Sunny Balwani will retire amidst federal probes of the blood-testing Silicon Valley startup's fundraising and operations.
A top executive at Theranos is departing as part of a reorganization of the embattled blood-testing company.
Company president and COO Sunny Balwani, who is in charge of Theranos' Newark, CA, laboratory, is going to retire, according to a company statement. Theranos will also add three members to its board of directors.
CMS has threatened to ban Balwani and Theranos founder and CEO Elizabeth Holmes from the laboratory business if operations at the Newark lab don't improve. The SEC and the U.S. Attorney's Officefor the Northern District of California are working on separate investigations into Theranos, seeking to clarify whether the company deceived investors and regulators, according to the Wall Street Journal. Theranos has said it is cooperating with the investigations.
Balwani worked in the software and technology industries before joining Theranos as an advisor to Holmes in 2009. He will soon turn 51 and plans to officially retire, according to Theranos spokesperson Brooke Buchanan.
"I am deeply grateful for the opportunity to contribute to Theranos' mission to make healthcare accessible through its technology and products," Balwani said in the statement. "I will continue to be the company's biggest advocate and look forward to seeing Theranos' innovations reach the world."
"This was actually planned on the books for over a year now," Buchanan said of the reorganization and Balwani's departure. "He was doing the job of many and now we're separating those positions out."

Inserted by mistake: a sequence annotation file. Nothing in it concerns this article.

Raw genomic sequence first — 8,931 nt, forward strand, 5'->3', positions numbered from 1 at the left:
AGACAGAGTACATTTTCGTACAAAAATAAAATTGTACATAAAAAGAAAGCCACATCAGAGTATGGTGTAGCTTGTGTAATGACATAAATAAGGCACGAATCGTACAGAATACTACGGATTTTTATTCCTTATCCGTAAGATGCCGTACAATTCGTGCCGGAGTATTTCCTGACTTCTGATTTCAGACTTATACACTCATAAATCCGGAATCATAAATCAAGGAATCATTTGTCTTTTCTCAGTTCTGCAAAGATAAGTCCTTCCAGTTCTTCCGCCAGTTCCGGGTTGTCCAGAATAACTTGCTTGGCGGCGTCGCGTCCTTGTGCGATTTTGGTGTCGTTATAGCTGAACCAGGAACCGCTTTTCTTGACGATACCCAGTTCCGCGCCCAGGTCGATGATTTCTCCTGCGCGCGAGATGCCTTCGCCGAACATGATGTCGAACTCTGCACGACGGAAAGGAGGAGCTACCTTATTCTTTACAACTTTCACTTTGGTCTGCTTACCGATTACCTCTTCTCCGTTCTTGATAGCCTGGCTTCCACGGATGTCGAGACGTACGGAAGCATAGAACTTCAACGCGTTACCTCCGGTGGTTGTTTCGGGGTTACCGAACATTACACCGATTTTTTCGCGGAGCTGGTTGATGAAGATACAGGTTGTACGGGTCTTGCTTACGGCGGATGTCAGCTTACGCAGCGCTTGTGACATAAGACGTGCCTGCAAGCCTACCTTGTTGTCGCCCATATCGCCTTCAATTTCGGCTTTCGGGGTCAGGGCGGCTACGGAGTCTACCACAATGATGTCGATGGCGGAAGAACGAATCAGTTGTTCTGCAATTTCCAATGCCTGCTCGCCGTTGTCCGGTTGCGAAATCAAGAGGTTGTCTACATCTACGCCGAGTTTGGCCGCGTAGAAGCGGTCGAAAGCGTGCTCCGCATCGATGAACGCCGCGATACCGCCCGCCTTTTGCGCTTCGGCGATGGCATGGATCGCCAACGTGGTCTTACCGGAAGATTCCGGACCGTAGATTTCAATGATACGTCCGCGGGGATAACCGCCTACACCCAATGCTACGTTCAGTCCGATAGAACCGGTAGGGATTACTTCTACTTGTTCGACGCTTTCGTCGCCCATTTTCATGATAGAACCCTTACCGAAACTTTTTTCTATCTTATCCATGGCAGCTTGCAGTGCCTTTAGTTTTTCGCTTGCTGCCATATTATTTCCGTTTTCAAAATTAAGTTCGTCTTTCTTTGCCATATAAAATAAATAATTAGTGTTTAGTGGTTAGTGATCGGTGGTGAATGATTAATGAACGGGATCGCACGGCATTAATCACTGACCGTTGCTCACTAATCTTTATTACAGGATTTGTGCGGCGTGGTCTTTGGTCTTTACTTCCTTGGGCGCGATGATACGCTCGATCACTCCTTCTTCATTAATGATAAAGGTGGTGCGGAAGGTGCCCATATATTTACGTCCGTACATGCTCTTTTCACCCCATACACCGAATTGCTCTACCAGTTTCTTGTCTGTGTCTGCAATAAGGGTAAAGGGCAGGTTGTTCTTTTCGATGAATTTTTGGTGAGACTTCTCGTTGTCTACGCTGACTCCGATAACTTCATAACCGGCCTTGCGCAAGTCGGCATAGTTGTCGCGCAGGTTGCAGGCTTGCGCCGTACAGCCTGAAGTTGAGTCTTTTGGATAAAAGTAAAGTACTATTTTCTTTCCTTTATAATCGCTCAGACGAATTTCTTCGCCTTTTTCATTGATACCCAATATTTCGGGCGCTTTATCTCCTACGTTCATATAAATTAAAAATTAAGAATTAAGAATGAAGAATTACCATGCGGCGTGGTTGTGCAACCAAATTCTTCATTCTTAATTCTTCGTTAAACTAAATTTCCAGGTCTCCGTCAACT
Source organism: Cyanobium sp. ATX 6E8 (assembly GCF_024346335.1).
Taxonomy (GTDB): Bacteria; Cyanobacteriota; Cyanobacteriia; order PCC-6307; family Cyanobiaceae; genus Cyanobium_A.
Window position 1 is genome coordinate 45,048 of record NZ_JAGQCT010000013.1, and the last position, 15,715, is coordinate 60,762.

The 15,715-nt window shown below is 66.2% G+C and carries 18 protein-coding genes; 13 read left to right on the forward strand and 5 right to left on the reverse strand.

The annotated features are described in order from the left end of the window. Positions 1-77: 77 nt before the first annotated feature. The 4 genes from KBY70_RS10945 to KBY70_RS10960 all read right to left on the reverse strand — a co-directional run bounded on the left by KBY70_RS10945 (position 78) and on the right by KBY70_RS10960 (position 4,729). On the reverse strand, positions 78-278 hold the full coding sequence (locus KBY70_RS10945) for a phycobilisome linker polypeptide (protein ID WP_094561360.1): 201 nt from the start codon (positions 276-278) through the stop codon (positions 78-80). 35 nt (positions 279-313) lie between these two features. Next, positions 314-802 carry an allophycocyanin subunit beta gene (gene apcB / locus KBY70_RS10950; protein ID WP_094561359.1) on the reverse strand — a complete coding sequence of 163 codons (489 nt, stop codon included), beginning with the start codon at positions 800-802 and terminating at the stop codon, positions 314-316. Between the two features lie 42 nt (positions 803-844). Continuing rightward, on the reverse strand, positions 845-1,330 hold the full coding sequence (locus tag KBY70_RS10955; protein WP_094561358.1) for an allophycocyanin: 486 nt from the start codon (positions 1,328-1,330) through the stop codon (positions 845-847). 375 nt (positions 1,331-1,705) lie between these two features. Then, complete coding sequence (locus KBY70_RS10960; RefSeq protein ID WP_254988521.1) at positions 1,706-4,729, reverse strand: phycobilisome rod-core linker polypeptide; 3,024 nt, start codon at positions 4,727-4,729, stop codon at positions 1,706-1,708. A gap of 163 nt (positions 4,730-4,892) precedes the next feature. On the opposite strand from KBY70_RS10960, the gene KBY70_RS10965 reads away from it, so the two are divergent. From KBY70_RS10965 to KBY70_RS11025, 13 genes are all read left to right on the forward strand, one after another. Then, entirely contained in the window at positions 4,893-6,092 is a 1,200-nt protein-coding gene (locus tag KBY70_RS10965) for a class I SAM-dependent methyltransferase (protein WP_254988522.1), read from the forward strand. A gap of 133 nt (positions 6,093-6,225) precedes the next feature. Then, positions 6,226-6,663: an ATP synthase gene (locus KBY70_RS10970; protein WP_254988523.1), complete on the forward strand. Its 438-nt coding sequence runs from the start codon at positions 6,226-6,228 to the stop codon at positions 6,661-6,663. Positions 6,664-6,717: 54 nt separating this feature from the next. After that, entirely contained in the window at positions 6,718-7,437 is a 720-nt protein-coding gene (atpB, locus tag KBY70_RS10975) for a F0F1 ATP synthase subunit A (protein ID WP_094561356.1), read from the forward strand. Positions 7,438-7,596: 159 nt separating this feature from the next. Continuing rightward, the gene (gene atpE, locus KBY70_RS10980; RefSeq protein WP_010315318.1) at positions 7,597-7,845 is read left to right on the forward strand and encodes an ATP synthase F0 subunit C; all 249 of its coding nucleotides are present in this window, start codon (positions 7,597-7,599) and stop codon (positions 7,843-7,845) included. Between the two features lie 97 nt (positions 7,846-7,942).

Theranos is seeking a new chief medical officer to oversee its laboratory operations, most of which are located in Arizona. It also wants to hire a chief operating officer to manage the business end, Buchanan said.
The company has also added three board members whom it said "bring a wealth of scientific, medical and executive leadership" to Theranos. They include Fabrizio Bonanni, who had senior operating roles at Amgen Inc. and at Baxter International Inc.; William H. Foege, MD, epidemiologist and former director of the U.S. Centers for Disease Control and Prevention; and Richard M. Kovacevich, former chief executive officer of Wells Fargo & Co. Foege and Kovacevich previously served on Theranos' board of directors before joining its board of counselors, an advisory group. Foege also belongs to the company's scientific and medical advisory board.
"We're essentially growing our bench, getting folks with a lot of experience to take the company to another level as we grow in scale," Buchanan said.
The Silicon Valley startup became well-known for its blood-testing technology, which promised to perform multiple diagnostic tests with a single drop of blood. Following previously released CMS reports stating that the company may be putting patients in danger and that its test results are erratic, the company has been on the defensive publicly.